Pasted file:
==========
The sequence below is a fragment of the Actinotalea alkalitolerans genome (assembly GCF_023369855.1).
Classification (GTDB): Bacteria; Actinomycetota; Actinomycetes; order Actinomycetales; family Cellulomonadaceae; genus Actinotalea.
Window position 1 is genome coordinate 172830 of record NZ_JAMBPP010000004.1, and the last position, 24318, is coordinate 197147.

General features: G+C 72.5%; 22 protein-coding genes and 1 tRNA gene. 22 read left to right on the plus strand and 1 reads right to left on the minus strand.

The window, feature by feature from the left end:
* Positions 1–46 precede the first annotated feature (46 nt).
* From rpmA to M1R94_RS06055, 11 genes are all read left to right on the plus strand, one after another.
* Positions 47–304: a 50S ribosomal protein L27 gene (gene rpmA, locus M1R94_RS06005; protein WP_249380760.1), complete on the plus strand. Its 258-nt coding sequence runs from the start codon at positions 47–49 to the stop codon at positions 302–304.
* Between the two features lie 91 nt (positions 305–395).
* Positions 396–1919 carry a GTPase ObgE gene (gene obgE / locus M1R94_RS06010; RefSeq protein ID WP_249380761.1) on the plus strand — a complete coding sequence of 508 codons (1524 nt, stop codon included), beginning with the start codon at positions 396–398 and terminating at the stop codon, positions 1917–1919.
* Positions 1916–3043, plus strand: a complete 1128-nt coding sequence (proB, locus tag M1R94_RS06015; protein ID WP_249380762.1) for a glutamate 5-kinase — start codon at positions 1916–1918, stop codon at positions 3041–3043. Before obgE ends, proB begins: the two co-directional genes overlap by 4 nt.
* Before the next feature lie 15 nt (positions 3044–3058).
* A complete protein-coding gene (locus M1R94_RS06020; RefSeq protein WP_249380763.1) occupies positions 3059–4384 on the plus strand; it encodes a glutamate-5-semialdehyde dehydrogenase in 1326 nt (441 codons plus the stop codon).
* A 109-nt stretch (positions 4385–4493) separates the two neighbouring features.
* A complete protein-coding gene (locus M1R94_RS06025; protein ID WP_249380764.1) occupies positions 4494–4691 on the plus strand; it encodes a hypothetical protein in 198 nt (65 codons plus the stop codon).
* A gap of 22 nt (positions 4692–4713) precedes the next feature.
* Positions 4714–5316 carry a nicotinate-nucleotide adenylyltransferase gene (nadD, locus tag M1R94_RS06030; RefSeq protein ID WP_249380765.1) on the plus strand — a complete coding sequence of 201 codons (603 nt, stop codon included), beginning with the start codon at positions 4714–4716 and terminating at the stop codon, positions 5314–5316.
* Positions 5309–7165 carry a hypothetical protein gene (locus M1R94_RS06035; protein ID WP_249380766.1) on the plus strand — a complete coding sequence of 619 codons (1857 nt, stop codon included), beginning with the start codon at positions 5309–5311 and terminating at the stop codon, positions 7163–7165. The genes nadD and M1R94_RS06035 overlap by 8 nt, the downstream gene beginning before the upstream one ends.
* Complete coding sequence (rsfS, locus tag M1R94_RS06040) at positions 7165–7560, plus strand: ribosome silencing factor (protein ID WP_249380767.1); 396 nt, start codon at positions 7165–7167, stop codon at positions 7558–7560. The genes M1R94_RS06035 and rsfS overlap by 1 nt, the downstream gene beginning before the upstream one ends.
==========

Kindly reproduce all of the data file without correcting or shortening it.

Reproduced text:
The sequence below is a fragment of the Actinotalea alkalitolerans genome (assembly GCF_023369855.1).
Classification (GTDB): Bacteria; Actinomycetota; Actinomycetes; order Actinomycetales; family Cellulomonadaceae; genus Actinotalea.
Window position 1 is genome coordinate 172830 of record NZ_JAMBPP010000004.1, and the last position, 24318, is coordinate 197147.

General features: G+C 72.5%; 22 protein-coding genes and 1 tRNA gene. 22 read left to right on the plus strand and 1 reads right to left on the minus strand.

The window, feature by feature from the left end:
* Positions 1–46 precede the first annotated feature (46 nt).
* From rpmA to M1R94_RS06055, 11 genes are all read left to right on the plus strand, one after another.
* Positions 47–304: a 50S ribosomal protein L27 gene (gene rpmA, locus M1R94_RS06005; protein WP_249380760.1), complete on the plus strand. Its 258-nt coding sequence runs from the start codon at positions 47–49 to the stop codon at positions 302–304.
* Between the two features lie 91 nt (positions 305–395).
* Positions 396–1919 carry a GTPase ObgE gene (gene obgE / locus M1R94_RS06010; RefSeq protein ID WP_249380761.1) on the plus strand — a complete coding sequence of 508 codons (1524 nt, stop codon included), beginning with the start codon at positions 396–398 and terminating at the stop codon, positions 1917–1919.
* Positions 1916–3043, plus strand: a complete 1128-nt coding sequence (proB, locus tag M1R94_RS06015; protein ID WP_249380762.1) for a glutamate 5-kinase — start codon at positions 1916–1918, stop codon at positions 3041–3043. Before obgE ends, proB begins: the two co-directional genes overlap by 4 nt.
* Before the next feature lie 15 nt (positions 3044–3058).
* A complete protein-coding gene (locus M1R94_RS06020; RefSeq protein WP_249380763.1) occupies positions 3059–4384 on the plus strand; it encodes a glutamate-5-semialdehyde dehydrogenase in 1326 nt (441 codons plus the stop codon).
* A 109-nt stretch (positions 4385–4493) separates the two neighbouring features.
* A complete protein-coding gene (locus M1R94_RS06025; protein ID WP_249380764.1) occupies positions 4494–4691 on the plus strand; it encodes a hypothetical protein in 198 nt (65 codons plus the stop codon).
* A gap of 22 nt (positions 4692–4713) precedes the next feature.
* Positions 4714–5316 carry a nicotinate-nucleotide adenylyltransferase gene (nadD, locus tag M1R94_RS06030; RefSeq protein ID WP_249380765.1) on the plus strand — a complete coding sequence of 201 codons (603 nt, stop codon included), beginning with the start codon at positions 4714–4716 and terminating at the stop codon, positions 5314–5316.
* Positions 5309–7165 carry a hypothetical protein gene (locus M1R94_RS06035; protein ID WP_249380766.1) on the plus strand — a complete coding sequence of 619 codons (1857 nt, stop codon included), beginning with the start codon at positions 5309–5311 and terminating at the stop codon, positions 7163–7165. The genes nadD and M1R94_RS06035 overlap by 8 nt, the downstream gene beginning before the upstream one ends.
* Complete coding sequence (rsfS, locus tag M1R94_RS06040) at positions 7165–7560, plus strand: ribosome silencing factor (protein ID WP_249380767.1); 396 nt, start codon at positions 7165–7167, stop codon at positions 7558–7560. The genes M1R94_RS06035 and rsfS overlap by 1 nt, the downstream gene beginning before the upstream one ends.